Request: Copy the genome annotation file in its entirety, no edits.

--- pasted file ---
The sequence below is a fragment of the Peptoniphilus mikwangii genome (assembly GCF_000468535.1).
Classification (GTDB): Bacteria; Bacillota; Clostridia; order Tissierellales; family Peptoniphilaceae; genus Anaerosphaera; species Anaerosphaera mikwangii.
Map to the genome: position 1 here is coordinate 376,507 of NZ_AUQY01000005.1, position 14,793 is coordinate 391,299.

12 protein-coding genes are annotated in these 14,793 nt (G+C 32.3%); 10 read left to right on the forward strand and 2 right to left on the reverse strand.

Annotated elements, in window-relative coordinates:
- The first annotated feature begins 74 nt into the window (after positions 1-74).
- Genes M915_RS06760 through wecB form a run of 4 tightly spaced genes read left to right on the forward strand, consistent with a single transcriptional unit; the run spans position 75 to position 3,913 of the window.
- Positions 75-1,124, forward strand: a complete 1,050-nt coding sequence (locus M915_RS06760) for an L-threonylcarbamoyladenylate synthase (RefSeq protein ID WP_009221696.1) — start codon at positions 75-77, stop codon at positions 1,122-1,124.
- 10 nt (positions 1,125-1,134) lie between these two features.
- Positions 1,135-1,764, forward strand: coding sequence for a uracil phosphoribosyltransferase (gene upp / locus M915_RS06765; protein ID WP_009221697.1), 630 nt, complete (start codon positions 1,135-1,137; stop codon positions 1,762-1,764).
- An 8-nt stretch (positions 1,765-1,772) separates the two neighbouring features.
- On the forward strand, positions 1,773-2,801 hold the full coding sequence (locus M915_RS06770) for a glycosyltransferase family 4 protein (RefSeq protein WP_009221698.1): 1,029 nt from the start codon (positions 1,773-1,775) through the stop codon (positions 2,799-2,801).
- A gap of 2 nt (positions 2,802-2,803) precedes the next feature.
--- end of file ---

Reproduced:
The sequence below is a fragment of the Peptoniphilus mikwangii genome (assembly GCF_000468535.1).
Classification (GTDB): Bacteria; Bacillota; Clostridia; order Tissierellales; family Peptoniphilaceae; genus Anaerosphaera; species Anaerosphaera mikwangii.
Map to the genome: position 1 here is coordinate 376,507 of NZ_AUQY01000005.1, position 14,793 is coordinate 391,299.

12 protein-coding genes are annotated in these 14,793 nt (G+C 32.3%); 10 read left to right on the forward strand and 2 right to left on the reverse strand.

Annotated elements, in window-relative coordinates:
- The first annotated feature begins 74 nt into the window (after positions 1-74).
- Genes M915_RS06760 through wecB form a run of 4 tightly spaced genes read left to right on the forward strand, consistent with a single transcriptional unit; the run spans position 75 to position 3,913 of the window.
- Positions 75-1,124, forward strand: a complete 1,050-nt coding sequence (locus M915_RS06760) for an L-threonylcarbamoyladenylate synthase (RefSeq protein ID WP_009221696.1) — start codon at positions 75-77, stop codon at positions 1,122-1,124.
- 10 nt (positions 1,125-1,134) lie between these two features.
- Positions 1,135-1,764, forward strand: coding sequence for a uracil phosphoribosyltransferase (gene upp / locus M915_RS06765; protein ID WP_009221697.1), 630 nt, complete (start codon positions 1,135-1,137; stop codon positions 1,762-1,764).
- An 8-nt stretch (positions 1,765-1,772) separates the two neighbouring features.
- On the forward strand, positions 1,773-2,801 hold the full coding sequence (locus M915_RS06770) for a glycosyltransferase family 4 protein (RefSeq protein WP_009221698.1): 1,029 nt from the start codon (positions 1,773-1,775) through the stop codon (positions 2,799-2,801).
- A gap of 2 nt (positions 2,802-2,803) precedes the next feature.